Worldwide PC shipments are on track to record 4.4 percent growth this year, with Gartner expecting vendors worldwide to ship 368 million units. The forecast for weak single-digit growth is due in part to rising consumer demand for tablets, smartphones and other mobile
computing devices, the firm's analysts said.
"PC shipments will remain weak in 2012, as the PC market plays catch up in bringing a new level of innovation that consumers want to see in the devices they purchase," said Ranjit Atwal, a research director at Gartner.
The struggling global economic environment as well as supply chain issues are also expected to contribute to a weakening PC market in 2012. The one potential bright spot is Microsoft's coming launch of its next-generation operating system, which is expected to arrive in time for PC vendors to unveil new Windows 8 products during this year's holiday shopping season.
Gartner's growth projection for 2012 "is very skewed toward the fourth quarter," Atwal said in an e-mail Thursday. "So we still expect 2012 to benefit from Windows 8 but the first half of 2012 will be weak."
The Windows 8 Factor
The PC industry is hoping that Ultrabooks will reinvigorate consumer demand for mobile PCs in the latter half of 2012. At CeBIT this week, for example, vendors were showing off their latest designs for new Ultrabook models featuring full-touch capabilities as well as hybrid products that flip between a tablet and a clamshell PC.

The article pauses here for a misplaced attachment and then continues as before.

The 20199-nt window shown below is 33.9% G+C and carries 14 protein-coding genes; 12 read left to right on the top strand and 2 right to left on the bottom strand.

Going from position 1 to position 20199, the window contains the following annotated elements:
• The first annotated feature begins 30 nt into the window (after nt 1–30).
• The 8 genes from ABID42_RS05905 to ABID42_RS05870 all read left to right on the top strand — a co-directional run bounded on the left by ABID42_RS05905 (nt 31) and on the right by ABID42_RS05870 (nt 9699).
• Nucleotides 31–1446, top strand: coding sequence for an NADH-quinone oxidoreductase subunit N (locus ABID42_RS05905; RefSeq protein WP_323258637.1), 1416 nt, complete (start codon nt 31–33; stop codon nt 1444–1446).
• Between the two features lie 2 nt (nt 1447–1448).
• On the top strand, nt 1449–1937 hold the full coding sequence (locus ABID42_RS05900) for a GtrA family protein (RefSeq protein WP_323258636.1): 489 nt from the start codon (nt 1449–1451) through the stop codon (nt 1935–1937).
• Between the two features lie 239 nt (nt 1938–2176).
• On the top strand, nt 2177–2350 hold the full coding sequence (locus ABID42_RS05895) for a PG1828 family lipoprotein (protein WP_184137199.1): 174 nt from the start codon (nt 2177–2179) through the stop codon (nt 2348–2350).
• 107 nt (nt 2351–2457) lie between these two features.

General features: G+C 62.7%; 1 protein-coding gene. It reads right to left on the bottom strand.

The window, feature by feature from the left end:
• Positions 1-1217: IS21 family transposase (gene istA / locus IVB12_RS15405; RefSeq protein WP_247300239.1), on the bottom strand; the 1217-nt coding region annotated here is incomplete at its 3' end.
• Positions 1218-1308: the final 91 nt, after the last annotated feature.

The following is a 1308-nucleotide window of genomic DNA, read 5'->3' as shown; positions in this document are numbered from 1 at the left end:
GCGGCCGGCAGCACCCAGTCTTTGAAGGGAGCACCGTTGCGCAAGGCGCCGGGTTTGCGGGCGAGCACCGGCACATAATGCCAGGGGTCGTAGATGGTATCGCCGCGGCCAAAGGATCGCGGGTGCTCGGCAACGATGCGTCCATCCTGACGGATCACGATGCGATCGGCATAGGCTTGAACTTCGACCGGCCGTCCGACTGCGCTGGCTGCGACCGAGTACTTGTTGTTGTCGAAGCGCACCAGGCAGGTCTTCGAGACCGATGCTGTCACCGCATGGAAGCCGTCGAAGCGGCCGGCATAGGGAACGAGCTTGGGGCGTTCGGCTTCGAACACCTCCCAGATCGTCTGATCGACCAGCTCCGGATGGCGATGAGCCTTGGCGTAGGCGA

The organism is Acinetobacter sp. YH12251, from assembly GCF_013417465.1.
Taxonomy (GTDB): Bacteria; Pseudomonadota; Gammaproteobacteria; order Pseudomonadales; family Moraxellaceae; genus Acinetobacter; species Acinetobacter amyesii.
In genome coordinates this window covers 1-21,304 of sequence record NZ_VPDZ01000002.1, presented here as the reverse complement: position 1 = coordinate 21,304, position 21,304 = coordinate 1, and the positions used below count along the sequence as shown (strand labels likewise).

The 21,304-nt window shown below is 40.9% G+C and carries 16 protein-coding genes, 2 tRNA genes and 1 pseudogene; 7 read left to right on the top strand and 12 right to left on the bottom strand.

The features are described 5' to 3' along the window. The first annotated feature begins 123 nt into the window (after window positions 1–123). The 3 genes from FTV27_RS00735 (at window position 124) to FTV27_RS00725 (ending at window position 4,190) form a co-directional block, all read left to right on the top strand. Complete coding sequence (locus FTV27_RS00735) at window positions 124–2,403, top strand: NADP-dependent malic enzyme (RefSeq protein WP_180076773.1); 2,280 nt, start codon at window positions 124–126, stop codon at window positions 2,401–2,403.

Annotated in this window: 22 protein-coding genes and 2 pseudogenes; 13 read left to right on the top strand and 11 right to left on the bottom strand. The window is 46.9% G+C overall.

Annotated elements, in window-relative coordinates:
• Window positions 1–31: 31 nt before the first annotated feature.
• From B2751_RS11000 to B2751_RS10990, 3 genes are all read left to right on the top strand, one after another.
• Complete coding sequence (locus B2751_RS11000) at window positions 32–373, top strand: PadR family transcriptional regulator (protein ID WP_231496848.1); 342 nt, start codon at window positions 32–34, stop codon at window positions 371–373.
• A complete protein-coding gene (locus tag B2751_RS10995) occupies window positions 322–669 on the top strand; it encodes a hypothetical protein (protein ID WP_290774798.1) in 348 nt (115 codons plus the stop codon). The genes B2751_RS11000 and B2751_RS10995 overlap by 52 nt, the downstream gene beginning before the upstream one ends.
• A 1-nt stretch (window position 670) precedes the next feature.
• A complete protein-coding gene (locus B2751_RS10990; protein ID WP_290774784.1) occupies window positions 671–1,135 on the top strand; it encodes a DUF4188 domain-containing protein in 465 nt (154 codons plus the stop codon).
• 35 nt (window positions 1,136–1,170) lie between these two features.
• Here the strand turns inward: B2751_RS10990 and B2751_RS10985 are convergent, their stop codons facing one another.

"However, PCs will face more competition as we see new media tablets based on operating systems from Android and Microsoft, as well the new iPad," Atwal said.
Gartner expects PC vendors to enjoy higher unit shipment growth by the end of 2013, when they expect that PC shipments will exceed 400 million units. The real question, however, is whether "Windows 8 and Ultrabooks will create the compelling offering that gets the earlier adopter of devices excited about PCs again," Atwal said.
Meanwhile, PC sales continue to suffer due to a redefined consumer computing device landscape.
"Applications such as e-mail, social networking and Internet access, that were traditionally the domain of the PC, are now being used across media tablets and smartphones, making these devices in some cases more valued and attractive propositions," Atwal said.
Consumers now have the ability to examine each task they have to perform and select the computing device for executing it in the most effective, fun and convenient way. "The device has to meet the user needs, not the other way round," Atwal said. (continued...)